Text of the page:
Controversial judge Neto de Moura – the man who told a victim of domestic violence that she brought it all on herself (click here) – has caused further upset after removing an electronic bracelet from an offender who punched his partner so hard he perforated her eardrum.
Neto de Moura has explained that his reasoning was based on the fact that, by law, no-one can be forced to wear an electronic bracelet.
It is a situation that has seen victim support groups say they will now be pushing for changes to the law.
The idea behind the aggressor – handed a three-year suspended jail sentence for his offence – wearing an electronic bracelet had been to ‘protect the victim’, they explain.
But in this particular case, the court that imposed the order did not make that clear – nor did it get the aggressor’s agreement to the measure.
As Público heard from experts it has since consulted, electronic bracelets only work if the people made to wear them “agree to charge the batteries”.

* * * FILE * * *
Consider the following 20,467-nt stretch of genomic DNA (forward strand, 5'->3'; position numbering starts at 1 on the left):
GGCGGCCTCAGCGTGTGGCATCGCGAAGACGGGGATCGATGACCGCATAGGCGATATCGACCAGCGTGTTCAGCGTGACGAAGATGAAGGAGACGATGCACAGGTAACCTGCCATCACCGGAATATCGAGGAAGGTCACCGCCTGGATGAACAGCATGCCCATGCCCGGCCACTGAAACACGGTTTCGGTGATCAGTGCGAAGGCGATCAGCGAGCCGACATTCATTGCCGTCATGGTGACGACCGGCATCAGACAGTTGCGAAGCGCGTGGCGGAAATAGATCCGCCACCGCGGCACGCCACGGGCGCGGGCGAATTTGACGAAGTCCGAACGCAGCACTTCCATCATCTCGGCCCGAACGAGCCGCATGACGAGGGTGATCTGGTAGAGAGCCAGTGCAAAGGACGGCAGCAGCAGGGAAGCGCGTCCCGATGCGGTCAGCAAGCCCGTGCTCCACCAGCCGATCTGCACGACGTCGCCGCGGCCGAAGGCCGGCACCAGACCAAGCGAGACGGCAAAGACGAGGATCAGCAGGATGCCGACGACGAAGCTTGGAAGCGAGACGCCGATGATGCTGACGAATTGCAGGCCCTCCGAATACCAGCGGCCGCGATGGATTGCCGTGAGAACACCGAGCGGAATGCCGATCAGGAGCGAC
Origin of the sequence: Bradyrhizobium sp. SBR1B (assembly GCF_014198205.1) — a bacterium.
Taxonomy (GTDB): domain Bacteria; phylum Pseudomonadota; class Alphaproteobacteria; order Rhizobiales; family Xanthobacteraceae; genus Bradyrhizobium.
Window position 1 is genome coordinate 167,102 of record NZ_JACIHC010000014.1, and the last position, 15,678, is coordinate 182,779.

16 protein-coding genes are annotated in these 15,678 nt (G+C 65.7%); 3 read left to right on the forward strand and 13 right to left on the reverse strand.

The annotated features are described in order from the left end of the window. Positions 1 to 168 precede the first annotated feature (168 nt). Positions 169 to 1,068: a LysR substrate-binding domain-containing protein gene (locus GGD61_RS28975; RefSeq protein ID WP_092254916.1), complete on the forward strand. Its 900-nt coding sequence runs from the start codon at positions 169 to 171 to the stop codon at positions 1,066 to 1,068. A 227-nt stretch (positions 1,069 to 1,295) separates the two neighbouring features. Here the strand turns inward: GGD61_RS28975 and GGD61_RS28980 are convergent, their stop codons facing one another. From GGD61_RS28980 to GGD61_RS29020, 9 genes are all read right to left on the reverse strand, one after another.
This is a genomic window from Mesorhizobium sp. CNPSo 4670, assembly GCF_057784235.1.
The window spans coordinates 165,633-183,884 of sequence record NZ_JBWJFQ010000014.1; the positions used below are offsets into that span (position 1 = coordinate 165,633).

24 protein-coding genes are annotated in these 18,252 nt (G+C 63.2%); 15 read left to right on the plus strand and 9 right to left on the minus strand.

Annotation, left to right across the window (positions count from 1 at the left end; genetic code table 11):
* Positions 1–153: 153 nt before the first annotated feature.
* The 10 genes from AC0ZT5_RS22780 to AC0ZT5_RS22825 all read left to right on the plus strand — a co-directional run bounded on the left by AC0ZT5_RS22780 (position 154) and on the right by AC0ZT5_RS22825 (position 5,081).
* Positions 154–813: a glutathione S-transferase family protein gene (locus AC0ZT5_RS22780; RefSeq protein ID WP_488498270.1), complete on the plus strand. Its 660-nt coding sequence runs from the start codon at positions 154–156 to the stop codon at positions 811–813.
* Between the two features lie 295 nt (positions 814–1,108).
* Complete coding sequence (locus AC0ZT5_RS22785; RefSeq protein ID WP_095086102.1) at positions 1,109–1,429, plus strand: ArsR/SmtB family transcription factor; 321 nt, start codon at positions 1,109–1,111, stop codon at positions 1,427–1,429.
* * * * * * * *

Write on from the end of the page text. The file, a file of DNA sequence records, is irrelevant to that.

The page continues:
If they don’t, the bracelets quickly become useless.
The revelation ‘shocked’ João Lázaro, president of the association of Support to the Victim, who has commented that “there is a huge difference between the written law and its application”.
Lázaro also said that in his opinion Portugal needs to “train judges better, giving them the technical accessories that allow them to make better judgements”.
Neto de Moura appears to agree. He told Público that laws protecting victims of domestic violence do indeed need to be improved, as do those relating to electronic bracelets which “affect the freedom and privacy not only of the convicted person and the victim, but also of those who have a close relationship with them”.